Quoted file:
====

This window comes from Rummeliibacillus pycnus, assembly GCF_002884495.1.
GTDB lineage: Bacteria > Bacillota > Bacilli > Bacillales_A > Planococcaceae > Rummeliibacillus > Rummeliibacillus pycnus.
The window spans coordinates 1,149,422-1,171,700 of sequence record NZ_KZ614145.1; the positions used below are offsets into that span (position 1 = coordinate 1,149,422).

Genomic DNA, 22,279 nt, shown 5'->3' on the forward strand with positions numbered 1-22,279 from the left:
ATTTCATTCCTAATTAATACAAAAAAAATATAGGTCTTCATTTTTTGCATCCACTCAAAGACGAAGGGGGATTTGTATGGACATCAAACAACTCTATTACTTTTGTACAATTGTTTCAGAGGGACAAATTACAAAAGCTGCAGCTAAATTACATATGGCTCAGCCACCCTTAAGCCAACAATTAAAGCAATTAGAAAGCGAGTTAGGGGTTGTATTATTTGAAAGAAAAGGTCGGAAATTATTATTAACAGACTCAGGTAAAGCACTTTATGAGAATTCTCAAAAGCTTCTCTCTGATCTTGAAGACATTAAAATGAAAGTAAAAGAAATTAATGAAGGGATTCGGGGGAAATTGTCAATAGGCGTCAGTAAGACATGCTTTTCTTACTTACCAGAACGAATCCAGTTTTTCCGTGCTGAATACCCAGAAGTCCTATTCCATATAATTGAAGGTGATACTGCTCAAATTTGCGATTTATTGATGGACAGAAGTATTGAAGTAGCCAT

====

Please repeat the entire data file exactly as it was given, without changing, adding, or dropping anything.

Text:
This window comes from Rummeliibacillus pycnus, assembly GCF_002884495.1.
GTDB lineage: Bacteria > Bacillota > Bacilli > Bacillales_A > Planococcaceae > Rummeliibacillus > Rummeliibacillus pycnus.
The window spans coordinates 1,149,422-1,171,700 of sequence record NZ_KZ614145.1; the positions used below are offsets into that span (position 1 = coordinate 1,149,422).

Genomic DNA, 22,279 nt, shown 5'->3' on the forward strand with positions numbered 1-22,279 from the left:
ATTTCATTCCTAATTAATACAAAAAAAATATAGGTCTTCATTTTTTGCATCCACTCAAAGACGAAGGGGGATTTGTATGGACATCAAACAACTCTATTACTTTTGTACAATTGTTTCAGAGGGACAAATTACAAAAGCTGCAGCTAAATTACATATGGCTCAGCCACCCTTAAGCCAACAATTAAAGCAATTAGAAAGCGAGTTAGGGGTTGTATTATTTGAAAGAAAAGGTCGGAAATTATTATTAACAGACTCAGGTAAAGCACTTTATGAGAATTCTCAAAAGCTTCTCTCTGATCTTGAAGACATTAAAATGAAAGTAAAAGAAATTAATGAAGGGATTCGGGGGAAATTGTCAATAGGCGTCAGTAAGACATGCTTTTCTTACTTACCAGAACGAATCCAGTTTTTCCGTGCTGAATACCCAGAAGTCCTATTCCATATAATTGAAGGTGATACTGCTCAAATTTGCGATTTATTGATGGACAGAAGTATTGAAGTAGCCAT